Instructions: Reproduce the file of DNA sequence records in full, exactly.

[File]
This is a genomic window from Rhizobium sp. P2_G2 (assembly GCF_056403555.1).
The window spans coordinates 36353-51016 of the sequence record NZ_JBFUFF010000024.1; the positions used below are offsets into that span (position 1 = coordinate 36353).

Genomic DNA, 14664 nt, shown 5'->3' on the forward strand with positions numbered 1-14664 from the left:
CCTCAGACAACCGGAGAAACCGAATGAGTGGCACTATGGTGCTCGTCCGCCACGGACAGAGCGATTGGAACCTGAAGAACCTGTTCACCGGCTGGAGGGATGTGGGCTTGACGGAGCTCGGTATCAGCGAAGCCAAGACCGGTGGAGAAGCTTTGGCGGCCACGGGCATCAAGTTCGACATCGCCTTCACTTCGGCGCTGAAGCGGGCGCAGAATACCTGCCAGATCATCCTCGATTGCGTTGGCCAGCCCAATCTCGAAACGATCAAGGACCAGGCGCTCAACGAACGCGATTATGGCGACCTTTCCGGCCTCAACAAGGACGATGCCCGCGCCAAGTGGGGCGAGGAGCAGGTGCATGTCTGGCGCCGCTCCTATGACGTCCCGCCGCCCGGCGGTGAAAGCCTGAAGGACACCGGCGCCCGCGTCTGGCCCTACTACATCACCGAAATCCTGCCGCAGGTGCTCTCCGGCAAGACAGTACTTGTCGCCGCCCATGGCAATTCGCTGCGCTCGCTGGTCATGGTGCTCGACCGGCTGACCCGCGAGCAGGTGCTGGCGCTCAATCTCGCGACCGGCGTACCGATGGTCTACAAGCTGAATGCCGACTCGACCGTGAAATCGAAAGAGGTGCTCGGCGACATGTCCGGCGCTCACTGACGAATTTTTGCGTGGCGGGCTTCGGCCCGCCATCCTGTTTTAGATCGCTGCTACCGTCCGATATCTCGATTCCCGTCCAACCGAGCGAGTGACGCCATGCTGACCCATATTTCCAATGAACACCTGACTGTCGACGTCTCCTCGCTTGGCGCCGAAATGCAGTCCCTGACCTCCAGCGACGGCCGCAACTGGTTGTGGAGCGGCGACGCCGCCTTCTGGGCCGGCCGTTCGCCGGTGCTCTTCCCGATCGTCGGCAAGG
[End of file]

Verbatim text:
This is a genomic window from Rhizobium sp. P2_G2 (assembly GCF_056403555.1).
The window spans coordinates 36353-51016 of the sequence record NZ_JBFUFF010000024.1; the positions used below are offsets into that span (position 1 = coordinate 36353).

Genomic DNA, 14664 nt, shown 5'->3' on the forward strand with positions numbered 1-14664 from the left:
CCTCAGACAACCGGAGAAACCGAATGAGTGGCACTATGGTGCTCGTCCGCCACGGACAGAGCGATTGGAACCTGAAGAACCTGTTCACCGGCTGGAGGGATGTGGGCTTGACGGAGCTCGGTATCAGCGAAGCCAAGACCGGTGGAGAAGCTTTGGCGGCCACGGGCATCAAGTTCGACATCGCCTTCACTTCGGCGCTGAAGCGGGCGCAGAATACCTGCCAGATCATCCTCGATTGCGTTGGCCAGCCCAATCTCGAAACGATCAAGGACCAGGCGCTCAACGAACGCGATTATGGCGACCTTTCCGGCCTCAACAAGGACGATGCCCGCGCCAAGTGGGGCGAGGAGCAGGTGCATGTCTGGCGCCGCTCCTATGACGTCCCGCCGCCCGGCGGTGAAAGCCTGAAGGACACCGGCGCCCGCGTCTGGCCCTACTACATCACCGAAATCCTGCCGCAGGTGCTCTCCGGCAAGACAGTACTTGTCGCCGCCCATGGCAATTCGCTGCGCTCGCTGGTCATGGTGCTCGACCGGCTGACCCGCGAGCAGGTGCTGGCGCTCAATCTCGCGACCGGCGTACCGATGGTCTACAAGCTGAATGCCGACTCGACCGTGAAATCGAAAGAGGTGCTCGGCGACATGTCCGGCGCTCACTGACGAATTTTTGCGTGGCGGGCTTCGGCCCGCCATCCTGTTTTAGATCGCTGCTACCGTCCGATATCTCGATTCCCGTCCAACCGAGCGAGTGACGCCATGCTGACCCATATTTCCAATGAACACCTGACTGTCGACGTCTCCTCGCTTGGCGCCGAAATGCAGTCCCTGACCTCCAGCGACGGCCGCAACTGGTTGTGGAGCGGCGACGCCGCCTTCTGGGCCGGCCGTTCGCCGGTGCTCTTCCCGATCGTCGGCAAGG